The Role of Endothelin-1 in Sickle Cell Disease
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|ClinicalTrials.gov Identifier: NCT02712346|
Recruitment Status : Active, not recruiting
First Posted : March 18, 2016
Last Update Posted : July 17, 2019
|Condition or disease||Intervention/treatment||Phase|
|Sickle Cell Anemia||Drug: Ambrisentan Drug: Placebo||Phase 1|
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The purpose of this study is to test the hypothesis that endothelin antagonist (ETA) receptor blockade using ambrisentan is safe, tolerable, and improves kidney function/albuminuria in patients with sickle cell disease (SCD). The investigators anticipate a reduction in proteinuria, a decrease in tricuspid regurgitation jet (TRJ) velocity, reduction in inflammatory markers, improvement in forearm blood flow, and improvement in nociception/pain.
The primary efficacy endpoint was chosen as the effect of ETA receptor blockade on the reduction of microalbuminuria based upon findings in diabetic nephropathy, which has a similar pathogenesis to sickle nephropathy. A 30% reduction in proteinuria is rather conservative and realistic based upon the results of studies of ETA receptor blockade in diabetic nephropathy that consistently resulted in 40-45% reduction in proteinuria. Pre-clinical data has shown that changes can be detected in urinary nephrin excretion before overt proteinuria is observed in a model of chronic ET-1 elevation. Furthermore, tubular injury that can occur as a result of an intrarenal vaso-occlusive crisis (VOC) should be expected to increase the level of renal tubular injury markers, neutrophil gelantinase-associated lipocalin (NGAL), kidney injury molecule-1 (KIM-1), and netrin. Treatment with ambrisentan would be expected to attenuate these changes. Dr. Jennifer Pollock, has extensive experience with all of the biomarker assays including ET-1. Dr. Pollock runs bio-analytical core labs for two PO1s and has published extensively on these and similar methods in human and animal samples.
Additional rationale for this project is based on recent 24-hour urine results for creatinine clearance and total protein excretion from 97 patients with sickle cell anemia (Hb SS) and sickle beta zero thalassemia (SB0-thalassemia) followed in the Augusta Sickle Cell Clinic. These patients ranged in age from 19-63 years (52 females, 45 males). Of these, 17 (18%) had microalbuminuria as defined by a 24-hour albumin excretion of 150-300 mg, 34 (36%) had macroalbuminuria (>300 mg albumin excretion/24-hours), thus 54% of the patients had microalbuminuria or macroalbuminuria and only 46% were normo albuminuric. 58 patients (58%) were on chronic hydroxyurea therapy. 9 patients were on angiotensin converting enzyme inhibitors (ACEi) and 20 were on angiotensin receptor blockers (ARBs) (total 30%). 55 patients (57%) had glomerular hyperfiltration (creatinine clearance of >120 ml/min). There was an age related decline in the glomerular filtration rate (GFR) observed. The number of patients with normo albuminuria shows a sharp decline by age indicative of the progression of sickle nephropathy. Recent studies of pain in SCD have led to a change in perception. Approximately 50% of the patients reported experiencing daily, chronic pain. In addition, issues related to centralization and neuropathic pain in this patient population has begun to gain increasing attention. A large body of evidence suggests that endothelin-1 plays an important role in enhancing pain stimuli and nociception in various conditions. This is mediated by ETA receptor. Berkeley SCD transgenic mice do have hyperalgesia as shown in the rationale preliminary data section of Aim 2 and ETA receptor blockade reverses this hyperalgesia towards normal. As part of an ongoing National Institute on Minority Health and Health Disparities (NIMHD) funded study of pain and its genetic correlates (study reference: 1 P20 MD003383-01), the investigators have found that SCD patients display significant hyperalgesia as measured by pressure pain algometer testing. The testing was done at three different anatomic sites in patients (n=38) and controls (n=20) and showed that SCD patients perceived pain at significantly lower pressures compared to controls (masseter: 157.7 kilopascal (kPa) for patients, 214.4 kPa for controls, p=0.017; ulna: 299.1 kPa for patients, 477.5 kPa for controls, p=0.0018; and trapezius: 290.1 kPa for patients, 462.8 kPa for controls, p=0.02). These data suggest that hyperalgesia is present in the vast majority of SCD patients and will constitute an objective parameter to monitor during the study.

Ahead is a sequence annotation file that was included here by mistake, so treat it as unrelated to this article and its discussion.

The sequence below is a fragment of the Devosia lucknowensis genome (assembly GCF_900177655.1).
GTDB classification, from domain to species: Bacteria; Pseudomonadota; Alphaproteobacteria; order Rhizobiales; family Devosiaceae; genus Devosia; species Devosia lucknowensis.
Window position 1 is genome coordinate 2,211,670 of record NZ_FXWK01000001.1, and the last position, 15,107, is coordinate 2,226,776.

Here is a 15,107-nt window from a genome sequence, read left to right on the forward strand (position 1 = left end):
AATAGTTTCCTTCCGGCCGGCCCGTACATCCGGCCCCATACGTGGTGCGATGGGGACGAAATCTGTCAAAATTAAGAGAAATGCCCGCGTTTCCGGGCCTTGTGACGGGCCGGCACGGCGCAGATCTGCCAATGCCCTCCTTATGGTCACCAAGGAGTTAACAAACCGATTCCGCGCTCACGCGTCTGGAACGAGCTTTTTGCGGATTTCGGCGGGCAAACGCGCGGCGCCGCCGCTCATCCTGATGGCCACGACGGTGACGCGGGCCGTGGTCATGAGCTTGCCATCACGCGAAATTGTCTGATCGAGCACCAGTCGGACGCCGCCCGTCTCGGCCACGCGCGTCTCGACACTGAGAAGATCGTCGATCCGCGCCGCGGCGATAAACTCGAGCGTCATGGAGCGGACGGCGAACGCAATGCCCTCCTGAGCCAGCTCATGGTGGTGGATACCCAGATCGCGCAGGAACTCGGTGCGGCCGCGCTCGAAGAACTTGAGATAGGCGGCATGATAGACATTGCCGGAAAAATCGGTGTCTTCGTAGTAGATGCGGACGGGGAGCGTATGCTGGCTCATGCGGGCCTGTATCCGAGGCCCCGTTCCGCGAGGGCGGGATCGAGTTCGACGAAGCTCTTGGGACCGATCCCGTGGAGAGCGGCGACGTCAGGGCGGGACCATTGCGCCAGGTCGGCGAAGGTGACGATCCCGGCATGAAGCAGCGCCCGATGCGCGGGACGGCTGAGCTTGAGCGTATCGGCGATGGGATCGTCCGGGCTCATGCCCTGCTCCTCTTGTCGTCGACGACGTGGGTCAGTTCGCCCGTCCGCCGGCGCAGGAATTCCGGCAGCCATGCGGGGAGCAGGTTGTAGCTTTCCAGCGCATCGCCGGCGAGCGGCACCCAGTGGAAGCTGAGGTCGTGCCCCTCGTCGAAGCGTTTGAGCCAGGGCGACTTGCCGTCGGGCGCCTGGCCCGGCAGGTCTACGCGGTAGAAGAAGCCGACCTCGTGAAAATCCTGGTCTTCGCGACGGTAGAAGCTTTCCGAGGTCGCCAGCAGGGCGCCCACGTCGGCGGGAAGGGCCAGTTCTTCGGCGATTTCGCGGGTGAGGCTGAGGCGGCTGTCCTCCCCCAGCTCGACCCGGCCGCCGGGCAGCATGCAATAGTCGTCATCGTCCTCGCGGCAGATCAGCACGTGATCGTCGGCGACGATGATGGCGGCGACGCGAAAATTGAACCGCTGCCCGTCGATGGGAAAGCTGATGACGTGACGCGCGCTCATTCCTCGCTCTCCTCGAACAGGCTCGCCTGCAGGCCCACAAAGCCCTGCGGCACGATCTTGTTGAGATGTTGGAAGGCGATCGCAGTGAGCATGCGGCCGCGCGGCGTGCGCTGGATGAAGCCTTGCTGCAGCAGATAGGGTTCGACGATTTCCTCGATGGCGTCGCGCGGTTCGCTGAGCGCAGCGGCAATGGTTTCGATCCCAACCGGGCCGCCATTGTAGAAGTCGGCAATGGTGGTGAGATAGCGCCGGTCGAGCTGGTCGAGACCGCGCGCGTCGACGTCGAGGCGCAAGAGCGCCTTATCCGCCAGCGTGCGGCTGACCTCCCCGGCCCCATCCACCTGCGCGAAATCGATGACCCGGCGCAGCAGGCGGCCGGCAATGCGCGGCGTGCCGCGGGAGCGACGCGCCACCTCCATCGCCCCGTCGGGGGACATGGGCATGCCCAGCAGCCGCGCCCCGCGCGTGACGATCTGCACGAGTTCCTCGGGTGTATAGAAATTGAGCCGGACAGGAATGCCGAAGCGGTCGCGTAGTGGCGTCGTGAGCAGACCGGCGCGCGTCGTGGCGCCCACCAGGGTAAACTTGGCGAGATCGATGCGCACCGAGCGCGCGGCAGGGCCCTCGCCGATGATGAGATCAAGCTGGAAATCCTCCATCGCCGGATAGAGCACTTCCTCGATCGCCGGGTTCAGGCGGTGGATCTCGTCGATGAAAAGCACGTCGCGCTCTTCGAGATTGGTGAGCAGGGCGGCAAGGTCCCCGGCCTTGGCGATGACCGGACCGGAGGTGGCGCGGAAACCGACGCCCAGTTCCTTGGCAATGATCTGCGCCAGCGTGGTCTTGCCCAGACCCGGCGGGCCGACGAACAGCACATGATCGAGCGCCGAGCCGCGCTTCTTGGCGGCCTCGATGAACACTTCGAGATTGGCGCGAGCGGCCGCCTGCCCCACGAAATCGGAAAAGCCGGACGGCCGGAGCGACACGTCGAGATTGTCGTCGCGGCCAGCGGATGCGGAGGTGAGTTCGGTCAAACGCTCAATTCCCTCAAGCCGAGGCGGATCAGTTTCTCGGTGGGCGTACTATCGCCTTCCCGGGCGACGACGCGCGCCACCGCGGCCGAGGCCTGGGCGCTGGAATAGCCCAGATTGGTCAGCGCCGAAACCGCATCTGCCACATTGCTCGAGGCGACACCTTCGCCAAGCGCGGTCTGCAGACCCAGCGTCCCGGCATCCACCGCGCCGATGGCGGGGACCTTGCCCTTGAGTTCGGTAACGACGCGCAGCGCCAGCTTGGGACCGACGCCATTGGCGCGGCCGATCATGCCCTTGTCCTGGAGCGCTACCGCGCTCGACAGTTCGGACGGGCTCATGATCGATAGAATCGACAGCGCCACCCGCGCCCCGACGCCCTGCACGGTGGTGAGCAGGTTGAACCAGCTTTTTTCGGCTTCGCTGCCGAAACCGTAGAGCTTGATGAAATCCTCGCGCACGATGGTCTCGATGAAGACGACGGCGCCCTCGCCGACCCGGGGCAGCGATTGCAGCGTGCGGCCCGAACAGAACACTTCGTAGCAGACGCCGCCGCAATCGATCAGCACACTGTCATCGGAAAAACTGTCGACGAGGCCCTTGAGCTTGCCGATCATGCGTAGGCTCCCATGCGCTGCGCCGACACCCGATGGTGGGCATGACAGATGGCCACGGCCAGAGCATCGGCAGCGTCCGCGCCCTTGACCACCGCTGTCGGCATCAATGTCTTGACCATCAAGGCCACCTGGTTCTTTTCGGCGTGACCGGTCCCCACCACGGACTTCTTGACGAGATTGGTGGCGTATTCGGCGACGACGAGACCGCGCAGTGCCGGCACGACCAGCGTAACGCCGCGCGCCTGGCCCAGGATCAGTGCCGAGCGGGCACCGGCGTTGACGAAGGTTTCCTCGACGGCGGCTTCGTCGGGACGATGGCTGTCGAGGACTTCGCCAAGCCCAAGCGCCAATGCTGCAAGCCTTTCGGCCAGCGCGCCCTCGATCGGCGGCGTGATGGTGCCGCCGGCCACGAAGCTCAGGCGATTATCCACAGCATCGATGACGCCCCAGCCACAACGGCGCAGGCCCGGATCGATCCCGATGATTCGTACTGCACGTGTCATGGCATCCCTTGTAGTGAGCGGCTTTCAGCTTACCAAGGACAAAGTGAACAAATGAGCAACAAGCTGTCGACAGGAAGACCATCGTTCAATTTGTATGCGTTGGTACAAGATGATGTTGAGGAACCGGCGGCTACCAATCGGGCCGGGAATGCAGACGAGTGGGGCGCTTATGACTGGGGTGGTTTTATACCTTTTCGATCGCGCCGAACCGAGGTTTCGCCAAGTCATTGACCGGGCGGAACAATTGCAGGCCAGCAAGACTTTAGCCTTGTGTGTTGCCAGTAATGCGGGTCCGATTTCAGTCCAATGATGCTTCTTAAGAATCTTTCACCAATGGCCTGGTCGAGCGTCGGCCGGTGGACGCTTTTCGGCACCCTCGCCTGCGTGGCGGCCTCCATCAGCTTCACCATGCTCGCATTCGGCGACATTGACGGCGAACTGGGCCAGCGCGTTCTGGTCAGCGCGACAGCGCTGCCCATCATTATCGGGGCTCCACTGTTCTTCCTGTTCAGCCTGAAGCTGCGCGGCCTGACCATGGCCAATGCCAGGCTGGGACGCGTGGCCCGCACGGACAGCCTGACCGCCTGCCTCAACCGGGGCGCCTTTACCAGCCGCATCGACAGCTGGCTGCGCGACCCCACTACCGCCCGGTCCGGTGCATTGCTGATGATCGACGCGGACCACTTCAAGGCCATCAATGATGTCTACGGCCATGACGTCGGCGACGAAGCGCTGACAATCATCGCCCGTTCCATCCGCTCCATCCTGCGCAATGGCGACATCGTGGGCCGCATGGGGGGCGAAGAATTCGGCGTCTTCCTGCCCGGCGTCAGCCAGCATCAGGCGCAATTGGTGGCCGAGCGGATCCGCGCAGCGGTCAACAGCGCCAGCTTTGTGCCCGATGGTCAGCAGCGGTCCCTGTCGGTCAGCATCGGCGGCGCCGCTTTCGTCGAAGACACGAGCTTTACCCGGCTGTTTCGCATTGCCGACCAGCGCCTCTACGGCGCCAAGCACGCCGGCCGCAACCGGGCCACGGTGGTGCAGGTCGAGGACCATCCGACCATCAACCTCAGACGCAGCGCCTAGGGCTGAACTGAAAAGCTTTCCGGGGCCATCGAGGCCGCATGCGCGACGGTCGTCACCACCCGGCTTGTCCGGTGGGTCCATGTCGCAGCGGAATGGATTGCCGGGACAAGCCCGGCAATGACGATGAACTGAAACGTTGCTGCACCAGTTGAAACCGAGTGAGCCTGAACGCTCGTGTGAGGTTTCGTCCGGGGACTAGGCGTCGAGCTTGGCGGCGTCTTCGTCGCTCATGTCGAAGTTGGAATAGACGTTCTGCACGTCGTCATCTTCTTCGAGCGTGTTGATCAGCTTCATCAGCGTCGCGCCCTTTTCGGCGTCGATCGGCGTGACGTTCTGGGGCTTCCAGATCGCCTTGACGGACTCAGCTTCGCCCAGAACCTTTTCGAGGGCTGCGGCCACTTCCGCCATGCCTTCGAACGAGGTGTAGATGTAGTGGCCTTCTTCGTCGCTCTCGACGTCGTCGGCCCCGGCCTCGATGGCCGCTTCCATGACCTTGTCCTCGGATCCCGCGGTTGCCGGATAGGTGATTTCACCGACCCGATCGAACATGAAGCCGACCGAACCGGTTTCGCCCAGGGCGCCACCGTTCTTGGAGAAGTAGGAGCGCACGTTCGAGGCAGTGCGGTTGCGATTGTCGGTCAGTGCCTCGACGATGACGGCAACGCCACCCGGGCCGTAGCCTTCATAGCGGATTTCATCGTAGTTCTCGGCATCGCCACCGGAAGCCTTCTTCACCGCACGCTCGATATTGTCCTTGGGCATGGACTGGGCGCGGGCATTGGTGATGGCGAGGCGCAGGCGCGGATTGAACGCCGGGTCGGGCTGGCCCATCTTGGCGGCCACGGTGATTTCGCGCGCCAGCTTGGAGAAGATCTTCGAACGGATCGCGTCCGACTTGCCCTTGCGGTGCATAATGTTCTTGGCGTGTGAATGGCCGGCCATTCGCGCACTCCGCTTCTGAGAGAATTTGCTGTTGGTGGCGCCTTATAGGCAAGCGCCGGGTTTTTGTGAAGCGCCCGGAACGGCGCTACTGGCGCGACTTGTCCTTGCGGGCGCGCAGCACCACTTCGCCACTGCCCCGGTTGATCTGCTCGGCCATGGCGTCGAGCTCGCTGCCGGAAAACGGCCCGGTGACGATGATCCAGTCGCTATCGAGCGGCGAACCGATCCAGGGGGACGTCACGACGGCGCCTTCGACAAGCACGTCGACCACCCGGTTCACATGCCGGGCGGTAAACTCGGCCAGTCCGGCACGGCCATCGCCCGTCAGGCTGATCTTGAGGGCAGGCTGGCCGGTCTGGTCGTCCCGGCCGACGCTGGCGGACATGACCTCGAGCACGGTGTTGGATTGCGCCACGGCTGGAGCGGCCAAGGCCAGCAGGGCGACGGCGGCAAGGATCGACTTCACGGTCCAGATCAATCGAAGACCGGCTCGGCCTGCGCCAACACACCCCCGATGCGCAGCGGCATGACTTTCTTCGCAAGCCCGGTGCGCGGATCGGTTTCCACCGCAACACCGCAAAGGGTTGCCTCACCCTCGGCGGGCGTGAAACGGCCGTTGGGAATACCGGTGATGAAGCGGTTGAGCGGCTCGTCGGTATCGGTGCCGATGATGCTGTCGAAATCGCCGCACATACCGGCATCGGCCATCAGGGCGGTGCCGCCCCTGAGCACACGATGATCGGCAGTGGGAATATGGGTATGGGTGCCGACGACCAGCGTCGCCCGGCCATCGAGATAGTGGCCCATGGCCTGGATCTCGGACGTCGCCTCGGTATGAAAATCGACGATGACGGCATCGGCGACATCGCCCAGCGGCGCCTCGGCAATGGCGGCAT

Protocol-required assessments performed at every study visit include: physical exam, vital signs, con medication review, study drug accountability, adverse events review, pain diary completion, and pregnancy testing if applicable.
Protocol-required assessments performed at specified study visits include: collection of blood and urine for safety and efficacy testing; electrocardiogram (ECG); echocardiogram (echo); Quantitative Sensory Testing (pressure pain threshold via algometer, cutaneous mechanical pain via monofilament, and thermal testing via Q-Sense Small Fiber Test); transcranial Doppler (TCD); forearm blood flow measurement; skin blood flow measurement; and completion of quality of life questionnaires.
Description of Procedures:
Sensory Testing: Patients will also undergo sensory testing at baseline and at the end of the study period. Sensory testing will include: 1) Pressure pain threshold will be measured by a hand-held, digital algometer as described by Fillingim et al at three different anatomical sites: center of right upper trapezius, right masseter, and the right ulna; 2) Cutaneous mechanical pain testing- Assessment of temporal summation of mechanical pain will be done using nylon monofilaments tested on the dorsum of the hand.; and 3) Thermal sensory testing will be performed using Q-Sense Small Fiber Test, which offers a scientifically validated measure of warm, cool and heat-pain thermal sensory thresholds.